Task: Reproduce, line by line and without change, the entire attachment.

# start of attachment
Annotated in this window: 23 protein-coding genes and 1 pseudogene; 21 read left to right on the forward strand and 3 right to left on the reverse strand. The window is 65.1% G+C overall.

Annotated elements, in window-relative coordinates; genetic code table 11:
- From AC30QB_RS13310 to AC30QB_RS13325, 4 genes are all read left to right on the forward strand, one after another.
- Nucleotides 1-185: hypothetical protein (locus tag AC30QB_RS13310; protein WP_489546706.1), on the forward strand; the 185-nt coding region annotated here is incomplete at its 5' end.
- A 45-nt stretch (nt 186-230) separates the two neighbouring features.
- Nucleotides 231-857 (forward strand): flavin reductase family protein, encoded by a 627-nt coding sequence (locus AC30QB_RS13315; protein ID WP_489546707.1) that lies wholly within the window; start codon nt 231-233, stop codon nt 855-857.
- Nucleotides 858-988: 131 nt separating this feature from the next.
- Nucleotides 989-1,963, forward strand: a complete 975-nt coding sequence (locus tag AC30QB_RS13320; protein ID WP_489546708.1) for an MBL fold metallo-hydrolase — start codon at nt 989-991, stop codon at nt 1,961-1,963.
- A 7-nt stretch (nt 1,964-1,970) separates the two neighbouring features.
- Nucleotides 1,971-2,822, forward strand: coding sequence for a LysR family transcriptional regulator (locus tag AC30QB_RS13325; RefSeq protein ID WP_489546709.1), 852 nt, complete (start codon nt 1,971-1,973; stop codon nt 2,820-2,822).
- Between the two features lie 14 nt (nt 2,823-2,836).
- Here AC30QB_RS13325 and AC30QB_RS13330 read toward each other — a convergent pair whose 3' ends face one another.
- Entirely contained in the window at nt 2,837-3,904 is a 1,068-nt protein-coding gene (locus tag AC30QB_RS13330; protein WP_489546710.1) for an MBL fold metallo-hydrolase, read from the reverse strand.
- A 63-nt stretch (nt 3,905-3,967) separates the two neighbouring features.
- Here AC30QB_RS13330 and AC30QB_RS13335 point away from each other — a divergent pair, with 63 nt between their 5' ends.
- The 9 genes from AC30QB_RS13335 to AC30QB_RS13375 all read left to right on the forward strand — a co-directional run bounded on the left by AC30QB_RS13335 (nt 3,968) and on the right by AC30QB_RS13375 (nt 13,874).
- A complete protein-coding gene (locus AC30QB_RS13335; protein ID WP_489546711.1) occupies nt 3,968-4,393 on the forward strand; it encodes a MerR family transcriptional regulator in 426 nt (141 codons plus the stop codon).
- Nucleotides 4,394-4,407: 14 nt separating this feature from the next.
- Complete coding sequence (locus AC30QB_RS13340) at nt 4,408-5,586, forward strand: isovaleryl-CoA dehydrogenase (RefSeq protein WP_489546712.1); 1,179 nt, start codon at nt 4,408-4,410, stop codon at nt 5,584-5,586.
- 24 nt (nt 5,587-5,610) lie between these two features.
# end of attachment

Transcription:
Annotated in this window: 23 protein-coding genes and 1 pseudogene; 21 read left to right on the forward strand and 3 right to left on the reverse strand. The window is 65.1% G+C overall.

Annotated elements, in window-relative coordinates; genetic code table 11:
- From AC30QB_RS13310 to AC30QB_RS13325, 4 genes are all read left to right on the forward strand, one after another.
- Nucleotides 1-185: hypothetical protein (locus tag AC30QB_RS13310; protein WP_489546706.1), on the forward strand; the 185-nt coding region annotated here is incomplete at its 5' end.
- A 45-nt stretch (nt 186-230) separates the two neighbouring features.
- Nucleotides 231-857 (forward strand): flavin reductase family protein, encoded by a 627-nt coding sequence (locus AC30QB_RS13315; protein ID WP_489546707.1) that lies wholly within the window; start codon nt 231-233, stop codon nt 855-857.
- Nucleotides 858-988: 131 nt separating this feature from the next.
- Nucleotides 989-1,963, forward strand: a complete 975-nt coding sequence (locus tag AC30QB_RS13320; protein ID WP_489546708.1) for an MBL fold metallo-hydrolase — start codon at nt 989-991, stop codon at nt 1,961-1,963.
- A 7-nt stretch (nt 1,964-1,970) separates the two neighbouring features.
- Nucleotides 1,971-2,822, forward strand: coding sequence for a LysR family transcriptional regulator (locus tag AC30QB_RS13325; RefSeq protein ID WP_489546709.1), 852 nt, complete (start codon nt 1,971-1,973; stop codon nt 2,820-2,822).
- Between the two features lie 14 nt (nt 2,823-2,836).
- Here AC30QB_RS13325 and AC30QB_RS13330 read toward each other — a convergent pair whose 3' ends face one another.
- Entirely contained in the window at nt 2,837-3,904 is a 1,068-nt protein-coding gene (locus tag AC30QB_RS13330; protein WP_489546710.1) for an MBL fold metallo-hydrolase, read from the reverse strand.
- A 63-nt stretch (nt 3,905-3,967) separates the two neighbouring features.
- Here AC30QB_RS13330 and AC30QB_RS13335 point away from each other — a divergent pair, with 63 nt between their 5' ends.
- The 9 genes from AC30QB_RS13335 to AC30QB_RS13375 all read left to right on the forward strand — a co-directional run bounded on the left by AC30QB_RS13335 (nt 3,968) and on the right by AC30QB_RS13375 (nt 13,874).
- A complete protein-coding gene (locus AC30QB_RS13335; protein ID WP_489546711.1) occupies nt 3,968-4,393 on the forward strand; it encodes a MerR family transcriptional regulator in 426 nt (141 codons plus the stop codon).
- Nucleotides 4,394-4,407: 14 nt separating this feature from the next.
- Complete coding sequence (locus AC30QB_RS13340) at nt 4,408-5,586, forward strand: isovaleryl-CoA dehydrogenase (RefSeq protein WP_489546712.1); 1,179 nt, start codon at nt 4,408-4,410, stop codon at nt 5,584-5,586.
- 24 nt (nt 5,587-5,610) lie between these two features.